Valve’s Steam Box: Top 10 Facts You Need To Know

It’s been long rumored that the PC gaming heroes at Valve have been developing a Linux-based video game console that will allow players to play games from Steam right in their living room. Fans have been calling this machine “Steam Box,” and it has been codenamed “Bigfoot” internally at Valve.  Last fall, Valve launched Big Picture, a mode for steam that’s optimised for living room TVs that are already connected to players’ PCs or laptops. Yesterday at CES 2013, manufacturer Xi3 revealed its Steam Box codenamed “Piston,” which Xi3 has been partnering with Valve to develop, that utilizes Big Picture and plays Steam Games. Here’s what you should know.


1. Valve Will Partner With Different Hardware Manufacturers to Develop Steam Boxes

Piston is only one of many machines that will be part of Valve’s Steam Box initiative, but Valve is working with other hardware manufacturers to make this initiative a reality. Right now, we only know of Piston, which is about the size of a large grapefruit, has a 3.2Ghz quad-core CPU, 8GB of RAM, 1TB of storage, and 8 USB ports.

According to Polygon, Valve currently has 15 to 20 hardware partners lined up.


2. It Will Use Your Already Existing Steam Account to Access Games & Friends

Steam Boxes are specifically designed to play Steam games in your living room. If you already have a Steam account, you can access your games through the machine, and communicate and play with those already in your Steam friends list.


3. The Steambox Will Be Powered By Linux, But You Can Install Other Operating Systems

In an interview with The Verge, valve founder Gabe Newell stated that players are not confined to Linux, and can install other operating systems if you wish.

“We’ll come out with our own and we’ll sell it to consumers by ourselves. That’ll be a Linux box, [and] if you want to install Windows you can. We’re not going to make it hard. This is not some locked box by any stretch of the imagination. We also think that a controller that has higher precision and lower latency is another interesting thing to have.”


4. It’s Made For The Living Room

(Image credit: Polygon)

Steam Boxes are designed to be optimally located in your living room. They will have a small form-factor, light, durable, and won’t be noisy.


5. It Can Be A Server Meant For Multiple Monitors

The Steam Box is designed for players to play Steam games on HD TVs in the living room or smaller monitors in other rooms. In the Verge interview, Gabe reveals, “The Steam Box will also be a server. Any PC can serve multiple monitors, so over time, the next-generation (post-Kepler) you can have one GPU that’s serving up eight simultaeneous game calls. So you could have one PC and eight televisions and eight controllers and everybody getting great performance out of it. We’re used to having one monitor, or two monitors — now we’re saying let’s expand that a little bit.”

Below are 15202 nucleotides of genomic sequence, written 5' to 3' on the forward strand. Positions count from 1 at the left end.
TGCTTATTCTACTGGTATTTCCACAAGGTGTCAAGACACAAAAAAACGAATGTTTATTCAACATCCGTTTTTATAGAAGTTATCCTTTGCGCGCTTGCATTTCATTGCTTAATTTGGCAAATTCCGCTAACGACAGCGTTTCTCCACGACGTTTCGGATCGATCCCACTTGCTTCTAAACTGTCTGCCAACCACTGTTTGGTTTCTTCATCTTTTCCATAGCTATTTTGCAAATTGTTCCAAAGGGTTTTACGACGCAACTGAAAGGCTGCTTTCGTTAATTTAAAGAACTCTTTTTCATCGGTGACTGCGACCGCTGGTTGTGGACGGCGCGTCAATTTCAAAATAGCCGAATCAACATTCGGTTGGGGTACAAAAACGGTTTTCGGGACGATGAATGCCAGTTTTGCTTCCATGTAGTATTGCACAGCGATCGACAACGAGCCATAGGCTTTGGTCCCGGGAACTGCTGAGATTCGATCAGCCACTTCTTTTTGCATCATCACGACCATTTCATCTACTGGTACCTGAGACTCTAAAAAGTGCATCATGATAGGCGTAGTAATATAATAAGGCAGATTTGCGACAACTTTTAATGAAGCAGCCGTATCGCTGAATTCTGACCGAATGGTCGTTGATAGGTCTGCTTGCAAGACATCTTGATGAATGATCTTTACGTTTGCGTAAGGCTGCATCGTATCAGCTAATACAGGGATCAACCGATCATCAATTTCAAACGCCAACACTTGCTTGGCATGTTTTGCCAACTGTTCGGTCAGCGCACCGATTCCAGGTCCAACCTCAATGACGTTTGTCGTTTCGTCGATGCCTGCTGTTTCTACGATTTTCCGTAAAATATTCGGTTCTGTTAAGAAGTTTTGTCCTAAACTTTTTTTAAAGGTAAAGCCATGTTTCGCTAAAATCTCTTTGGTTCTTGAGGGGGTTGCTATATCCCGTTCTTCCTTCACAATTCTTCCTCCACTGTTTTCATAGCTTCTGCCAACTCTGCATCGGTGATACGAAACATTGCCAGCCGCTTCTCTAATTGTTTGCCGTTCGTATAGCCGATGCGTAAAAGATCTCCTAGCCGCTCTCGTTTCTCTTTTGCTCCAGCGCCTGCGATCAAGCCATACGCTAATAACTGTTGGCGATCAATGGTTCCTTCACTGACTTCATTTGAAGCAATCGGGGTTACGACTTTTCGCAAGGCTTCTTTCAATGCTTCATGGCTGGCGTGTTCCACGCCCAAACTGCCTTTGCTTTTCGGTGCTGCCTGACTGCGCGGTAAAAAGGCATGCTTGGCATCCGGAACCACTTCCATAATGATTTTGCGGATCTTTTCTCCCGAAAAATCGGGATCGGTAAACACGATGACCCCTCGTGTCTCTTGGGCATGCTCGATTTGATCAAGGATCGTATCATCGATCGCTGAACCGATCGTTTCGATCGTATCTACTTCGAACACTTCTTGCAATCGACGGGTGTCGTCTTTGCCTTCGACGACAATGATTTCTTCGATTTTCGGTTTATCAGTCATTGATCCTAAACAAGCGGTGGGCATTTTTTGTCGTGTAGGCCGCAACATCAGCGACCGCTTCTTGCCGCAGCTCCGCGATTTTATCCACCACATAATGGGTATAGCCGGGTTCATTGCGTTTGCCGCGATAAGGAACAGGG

6. Valve Plans To Capture Biometric Data


There are plans at Valve to capture biometrics through game controllers to be optimise controls for their games. Gabe Newell revealed in his interview with The Verge, “ We think that, unlike motion input where we kind of struggled to come up with ideas, [there’s potential in] biometrics. We have lots of ideas. I think you’ll see controllers coming from us that use a lot of biometric data…Your hands, and your wrist muscles, and your fingers are actually your highest bandwidth .”


7. Hardware Will Be Modular


Unlike traditional game consoles like Microsoft’s Xbox 360 or Sony’s Playstation 3, Valve plans to produce systems where players can upgrade modular components, such as graphics hardware and memory, at an affordable price. Both game developers and consumers will no longer be restricted to the hardware they purchased the system with.


8. Steam Boxes Will Be Available In Different Price Points


The Piston is estimated to cost about $999, but Valve plans to partner with other hardware manufacturers to develop systems at different price points. The cost of each system will be dependent on the hardware that comes available with it.


9. You Can Already Play Steam In Your Living Room

Last fall, Valve launched Big Picture mode with Steam, optimizing the Steam Experience for large HD TVs. If you are able to connect your PC or Laptop to your TV, you can already enjoy a Steam Box experience.


10. The Steam Box Is Till In The Early Stages Of Development

Although a lot has already been revealed, there are quite a few things that have yet to be revealed about Valve’s new system. Release dates, exclusive controllers, and other hardware manufacturers have yet to be announced. We are sure of one thing though… although it’s expected that Microsoft and Sony plan to reveal their new consoles this year, Valve’s plan to take over the living room will give them fierce competition.